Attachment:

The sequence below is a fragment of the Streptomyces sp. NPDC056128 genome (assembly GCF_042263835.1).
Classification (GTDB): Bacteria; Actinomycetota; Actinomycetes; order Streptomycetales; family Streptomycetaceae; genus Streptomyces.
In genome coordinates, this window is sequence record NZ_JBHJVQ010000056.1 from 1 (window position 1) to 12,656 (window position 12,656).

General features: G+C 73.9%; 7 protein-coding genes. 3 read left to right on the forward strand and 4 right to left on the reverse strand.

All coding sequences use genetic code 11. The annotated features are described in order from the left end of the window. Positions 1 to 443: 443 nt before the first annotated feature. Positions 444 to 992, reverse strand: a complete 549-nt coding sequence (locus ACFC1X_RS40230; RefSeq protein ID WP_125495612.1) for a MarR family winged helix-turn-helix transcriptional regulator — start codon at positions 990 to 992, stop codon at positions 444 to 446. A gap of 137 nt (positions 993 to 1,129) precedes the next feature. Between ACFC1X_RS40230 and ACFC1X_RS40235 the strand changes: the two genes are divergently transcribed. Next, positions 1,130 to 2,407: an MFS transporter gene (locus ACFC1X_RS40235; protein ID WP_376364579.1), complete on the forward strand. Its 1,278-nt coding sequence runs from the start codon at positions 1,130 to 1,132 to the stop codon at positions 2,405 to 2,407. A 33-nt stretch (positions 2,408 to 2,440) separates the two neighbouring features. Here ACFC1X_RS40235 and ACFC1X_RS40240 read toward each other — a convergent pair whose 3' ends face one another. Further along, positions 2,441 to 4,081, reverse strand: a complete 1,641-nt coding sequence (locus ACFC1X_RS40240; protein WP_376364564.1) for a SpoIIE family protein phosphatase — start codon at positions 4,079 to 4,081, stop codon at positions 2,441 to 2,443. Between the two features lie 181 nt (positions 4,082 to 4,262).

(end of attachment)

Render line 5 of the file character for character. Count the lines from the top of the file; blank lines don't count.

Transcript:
All coding sequences use genetic code 11. The annotated features are described in order from the left end of the window. Positions 1 to 443: 443 nt before the first annotated feature. Positions 444 to 992, reverse strand: a complete 549-nt coding sequence (locus ACFC1X_RS40230; RefSeq protein ID WP_125495612.1) for a MarR family winged helix-turn-helix transcriptional regulator — start codon at positions 990 to 992, stop codon at positions 444 to 446. A gap of 137 nt (positions 993 to 1,129) precedes the next feature. Between ACFC1X_RS40230 and ACFC1X_RS40235 the strand changes: the two genes are divergently transcribed. Next, positions 1,130 to 2,407: an MFS transporter gene (locus ACFC1X_RS40235; protein ID WP_376364579.1), complete on the forward strand. Its 1,278-nt coding sequence runs from the start codon at positions 1,130 to 1,132 to the stop codon at positions 2,405 to 2,407. A 33-nt stretch (positions 2,408 to 2,440) separates the two neighbouring features. Here ACFC1X_RS40235 and ACFC1X_RS40240 read toward each other — a convergent pair whose 3' ends face one another. Further along, positions 2,441 to 4,081, reverse strand: a complete 1,641-nt coding sequence (locus ACFC1X_RS40240; protein WP_376364564.1) for a SpoIIE family protein phosphatase — start codon at positions 4,079 to 4,081, stop codon at positions 2,441 to 2,443. Between the two features lie 181 nt (positions 4,082 to 4,262).